n International SportMed Journal - Effect of gender on P-wave dispersion in asymptomatic populations : original research article




Exercise testing is a diagnostic tool for evaluating the induction of stress-induced paroxysmal atrial fibrillation (PAF). Resting P-wave dispersion has been suggested to be greater in males versus females but if used by clinicians, gender difference in response to exercise must be determined.

Sixteen healthy subjects (n=8 male, age: 21±0.3; n=8 female, age: 23±1.4) performed an incremental exercise test using the Bruce protocol. Electrocardiograms were recorded at rest, end-exercise, 1, 3, and 5 mins recovery. P-waves were measured in each lead with the maximum (P-max) and minimum (P-min) P-wave durations and dispersion calculated.
There was a significant decrease in P-max from rest to end-exercise in males and females [males, 118.3±7.4 (95%CI: 109.7 to 126.8ms) vs. 97.9±6.2 (89.3 to 106.4ms); females, 109.4±4.5 (100.8 to 117.9ms) vs. 94.3±4.6 (85.7 to 102.8ms); p=0.001 (5.7 to 29.8ms)]. Similarly, for P-min [males, 65.6±5.6 (57.4 to 73.9ms) vs. 50.8±2.7 (42.5 to 59.0ms); females, 58.4±3.3 (50.1 to 66.6ms) vs. 45.6±2.7 (37.4 to 53.9ms); p=0.01 (2.2 to 25.4ms)]. Irrespective of gender there was limited change in P-wave dispersion in response to exercise. Males had a longer P-max versus females during the protocol [109.6±2.3 (105.8 to 113.4ms) vs. 103.6±1.8 (99.8 to 107.4ms); p=0.03] but this was not stage-specific. There was no gender differences in either P-min (p=0.12) or P-wave dispersion (p=0.64) across the protocol or stage-specific.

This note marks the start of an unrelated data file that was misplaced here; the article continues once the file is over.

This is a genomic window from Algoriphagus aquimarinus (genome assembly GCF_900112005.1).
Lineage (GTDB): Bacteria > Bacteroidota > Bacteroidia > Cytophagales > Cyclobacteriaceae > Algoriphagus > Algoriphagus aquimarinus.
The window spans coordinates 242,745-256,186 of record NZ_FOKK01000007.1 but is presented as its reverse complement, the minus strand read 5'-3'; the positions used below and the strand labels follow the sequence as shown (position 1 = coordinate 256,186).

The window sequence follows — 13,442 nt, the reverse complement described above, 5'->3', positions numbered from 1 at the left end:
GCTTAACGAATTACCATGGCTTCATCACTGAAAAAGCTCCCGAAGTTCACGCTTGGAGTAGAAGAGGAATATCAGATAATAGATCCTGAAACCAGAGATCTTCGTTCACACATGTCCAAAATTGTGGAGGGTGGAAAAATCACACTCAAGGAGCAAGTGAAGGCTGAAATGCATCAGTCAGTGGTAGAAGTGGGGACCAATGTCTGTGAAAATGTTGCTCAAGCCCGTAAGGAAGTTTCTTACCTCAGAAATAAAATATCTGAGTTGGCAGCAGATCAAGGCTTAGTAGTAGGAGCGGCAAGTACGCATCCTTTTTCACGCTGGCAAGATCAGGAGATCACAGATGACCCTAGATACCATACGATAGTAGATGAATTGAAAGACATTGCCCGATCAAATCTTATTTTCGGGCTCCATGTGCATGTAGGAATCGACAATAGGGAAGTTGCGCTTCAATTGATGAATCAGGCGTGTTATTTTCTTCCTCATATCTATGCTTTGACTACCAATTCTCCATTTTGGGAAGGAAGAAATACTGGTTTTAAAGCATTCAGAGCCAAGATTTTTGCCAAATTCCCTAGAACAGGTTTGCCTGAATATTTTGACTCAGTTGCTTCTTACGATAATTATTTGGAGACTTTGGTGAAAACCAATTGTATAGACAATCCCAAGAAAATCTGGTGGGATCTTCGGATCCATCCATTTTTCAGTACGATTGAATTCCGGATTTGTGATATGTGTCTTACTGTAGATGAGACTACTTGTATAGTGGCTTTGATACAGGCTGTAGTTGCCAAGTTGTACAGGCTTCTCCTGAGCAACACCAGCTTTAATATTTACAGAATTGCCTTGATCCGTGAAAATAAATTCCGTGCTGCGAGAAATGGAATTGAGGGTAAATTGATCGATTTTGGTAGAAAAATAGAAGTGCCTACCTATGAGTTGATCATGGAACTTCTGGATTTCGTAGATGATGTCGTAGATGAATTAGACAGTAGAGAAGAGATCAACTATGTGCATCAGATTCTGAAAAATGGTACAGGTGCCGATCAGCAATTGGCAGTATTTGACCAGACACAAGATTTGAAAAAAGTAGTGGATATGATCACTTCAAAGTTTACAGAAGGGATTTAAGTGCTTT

Results from this study indicate that in contrast to P-max and P-min, the P-wave dispersion may not be significantly influenced by the sympathetic nervous system in males and females. Therefore, this study suggests males and females should be evaluated in the same way using the P-wave dispersion for predicting the development of stress-induced PAF at rest and during exercise testing protocols.


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